Gaza parish priest describes a 'very bad' situation’, endless violence and open conflict (VIDEO)
Fr Romanelli speaks about “constant bombing”, not knowing how far “the forces on the ground will go”. The school and the Convent of the Sisters of the Rosary have been damaged. Electrical power is out and the water supply is at risk. The fear of war has replaced the fear of COVID-19. Daytime bombings are a “very negative sign”.
Gaza (AsiaNews) – The escalation of violence, which began in Jerusalem, has spread to the Gaza Strip turning into an open conflict with the involvement of Hamas.
At present, “The situation is very bad; we do not know at what point in the conflict we are and how far the forces on the ground will go. Here we get contradictory information, announcements and denials of a land operation, while bombings are constant,” said Gaza’s parish priest Fr Gabriel Romanelli, an Argentine priest of the Incarnate Word, speaking to AsiaNews.
“For now, all members of the Christian community are fine,” Fr Romanelli added, “and the structure of the church is holding; the school has suffered collateral damage related to the bombings as has the Convent of the Sisters of the Rosary, but all the nuns are doing well.”
For the Argentine priest, “a truce is necessary now; it would be a desirable and excellent thing, but there are no signs that point in that direction. On the contrary, things are going in the opposite direction, towards open conflict, and there are already many victims. Over a hundred of them and at least 27 children . . . It's terrible.
“The latest communiqué also mentions 600 injured and these are not numbers. The toll is already very high. Behind every death, behind each victim there is a story, a wound, a personal tragedy that gets even deeper when it involves minors.”
Even in everyday daily life the first, heavy repercussions are felt. Fr Romanelli explained that “Electrical power is starting to go; then it will be the water whose stocks will be less and less.
“Many people are already desperate to find refuge; yesterday they hit Shujah, a poor district, leaving many people homeless, wandering in search of refuge. Many are knocking on the doors of the UN mission here in the Gaza Strip looking for shelter” from the bombings that struck not only military targets, but also civilian areas.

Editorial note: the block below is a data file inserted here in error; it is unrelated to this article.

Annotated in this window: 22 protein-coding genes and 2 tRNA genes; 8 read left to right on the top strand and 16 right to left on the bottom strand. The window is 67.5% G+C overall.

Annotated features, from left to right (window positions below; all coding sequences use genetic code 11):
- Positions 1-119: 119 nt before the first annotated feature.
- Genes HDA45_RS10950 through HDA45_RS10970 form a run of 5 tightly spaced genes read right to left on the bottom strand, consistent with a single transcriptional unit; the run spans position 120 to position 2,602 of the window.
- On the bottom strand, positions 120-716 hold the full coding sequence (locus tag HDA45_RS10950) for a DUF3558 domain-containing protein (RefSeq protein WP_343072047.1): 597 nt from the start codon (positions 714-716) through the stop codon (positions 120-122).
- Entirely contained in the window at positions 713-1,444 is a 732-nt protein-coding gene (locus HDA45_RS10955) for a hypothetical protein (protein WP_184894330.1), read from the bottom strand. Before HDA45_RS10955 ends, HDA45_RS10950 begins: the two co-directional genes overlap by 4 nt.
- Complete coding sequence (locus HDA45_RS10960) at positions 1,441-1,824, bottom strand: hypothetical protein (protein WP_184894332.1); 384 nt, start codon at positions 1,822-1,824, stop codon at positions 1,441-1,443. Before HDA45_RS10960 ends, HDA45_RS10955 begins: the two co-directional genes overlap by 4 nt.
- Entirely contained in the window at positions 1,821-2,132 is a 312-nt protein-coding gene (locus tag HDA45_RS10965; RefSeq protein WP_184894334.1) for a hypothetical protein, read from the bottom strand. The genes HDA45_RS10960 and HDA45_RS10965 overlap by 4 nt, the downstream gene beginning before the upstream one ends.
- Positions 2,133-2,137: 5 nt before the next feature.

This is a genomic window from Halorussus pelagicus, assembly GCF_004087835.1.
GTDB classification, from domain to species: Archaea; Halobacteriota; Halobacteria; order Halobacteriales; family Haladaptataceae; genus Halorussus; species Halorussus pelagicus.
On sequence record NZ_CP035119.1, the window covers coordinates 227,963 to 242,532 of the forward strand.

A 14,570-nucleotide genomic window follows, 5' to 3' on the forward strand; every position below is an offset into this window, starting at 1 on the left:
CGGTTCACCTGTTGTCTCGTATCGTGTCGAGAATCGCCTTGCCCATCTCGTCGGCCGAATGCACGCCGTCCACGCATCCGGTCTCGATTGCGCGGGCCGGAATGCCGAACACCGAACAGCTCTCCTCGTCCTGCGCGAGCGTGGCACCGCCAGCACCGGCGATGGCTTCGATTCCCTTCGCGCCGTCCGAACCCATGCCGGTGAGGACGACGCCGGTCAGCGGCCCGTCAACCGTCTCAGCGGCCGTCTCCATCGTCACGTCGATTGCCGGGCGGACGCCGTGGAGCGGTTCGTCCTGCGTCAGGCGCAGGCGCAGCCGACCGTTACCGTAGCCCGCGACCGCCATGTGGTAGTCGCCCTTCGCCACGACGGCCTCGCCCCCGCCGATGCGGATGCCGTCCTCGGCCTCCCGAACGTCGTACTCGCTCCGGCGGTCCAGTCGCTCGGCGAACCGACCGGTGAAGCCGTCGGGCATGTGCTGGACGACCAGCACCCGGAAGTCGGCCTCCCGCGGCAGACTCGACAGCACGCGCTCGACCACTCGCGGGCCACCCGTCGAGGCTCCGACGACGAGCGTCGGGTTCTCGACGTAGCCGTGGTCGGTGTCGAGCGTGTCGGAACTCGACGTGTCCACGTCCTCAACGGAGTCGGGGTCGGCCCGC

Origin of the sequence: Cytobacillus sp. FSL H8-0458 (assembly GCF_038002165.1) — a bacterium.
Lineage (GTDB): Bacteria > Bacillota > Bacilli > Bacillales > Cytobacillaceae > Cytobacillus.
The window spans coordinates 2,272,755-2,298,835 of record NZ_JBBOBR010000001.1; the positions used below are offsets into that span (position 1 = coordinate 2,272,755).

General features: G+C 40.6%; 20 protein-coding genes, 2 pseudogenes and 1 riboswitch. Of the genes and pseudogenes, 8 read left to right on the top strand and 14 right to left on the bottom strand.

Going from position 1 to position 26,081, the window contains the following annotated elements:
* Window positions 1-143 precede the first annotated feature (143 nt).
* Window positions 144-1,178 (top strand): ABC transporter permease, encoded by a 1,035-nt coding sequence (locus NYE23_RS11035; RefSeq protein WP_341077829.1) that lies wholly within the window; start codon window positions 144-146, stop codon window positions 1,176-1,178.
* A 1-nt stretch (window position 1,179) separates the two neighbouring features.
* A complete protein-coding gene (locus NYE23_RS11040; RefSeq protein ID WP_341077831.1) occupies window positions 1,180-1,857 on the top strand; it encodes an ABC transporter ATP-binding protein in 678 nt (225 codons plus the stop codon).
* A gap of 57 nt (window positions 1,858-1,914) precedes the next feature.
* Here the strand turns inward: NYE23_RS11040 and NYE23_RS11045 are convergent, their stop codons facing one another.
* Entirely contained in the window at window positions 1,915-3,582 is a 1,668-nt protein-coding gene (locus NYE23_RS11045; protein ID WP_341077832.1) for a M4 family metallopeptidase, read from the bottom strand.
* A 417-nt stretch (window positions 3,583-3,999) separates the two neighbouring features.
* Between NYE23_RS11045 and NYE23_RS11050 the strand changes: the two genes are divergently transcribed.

In this tragic context, the Christian community is preparing to “meet the needs” bound to grow in the coming days. “At the moment we are all well,” said Fr Romanelli, “except for some material damage to buildings, solar panels and other infrastructure. People are not leaving their home, trying to stay as safe as possible.”
It is a paradoxical situation because “we had started to go out a few days ago hoping that we could get back to some form of normal life after a year of COVID-19, restrictions and lockdowns. We were experiencing a certain tranquillity, a newfound normality but the illusion did not last.”
Something else is a source of extreme concern for Fr Romanelli who is well aware of the violence and raids in the Gaza Strip, having experienced them first-hand.
“A very negative sign is that the bombings are also taking place during the day, not just at night as was usually the case in the past, and this means that the situation seems destined to get worse.”
“We must pray and rely on the Lord knowing that if men can make war, at the same time they can also make peace”.
Speaking about what triggered the violence, the escalation of tensions at the Haram esh-Sharif (Temple Mount) and Jerusalem’s Sheikh Jarrah neighbourhood that spread to Gaza, the parish priest noted:
“Despite divisions and different administrations, the West Bank, East Jerusalem, and Gaza are part of the same body, part of the same people, and what happens in one place has implications elsewhere as well. Such a sudden outburst of violence took us by surprise, but we have been witnessing clashes and tensions for three weeks.”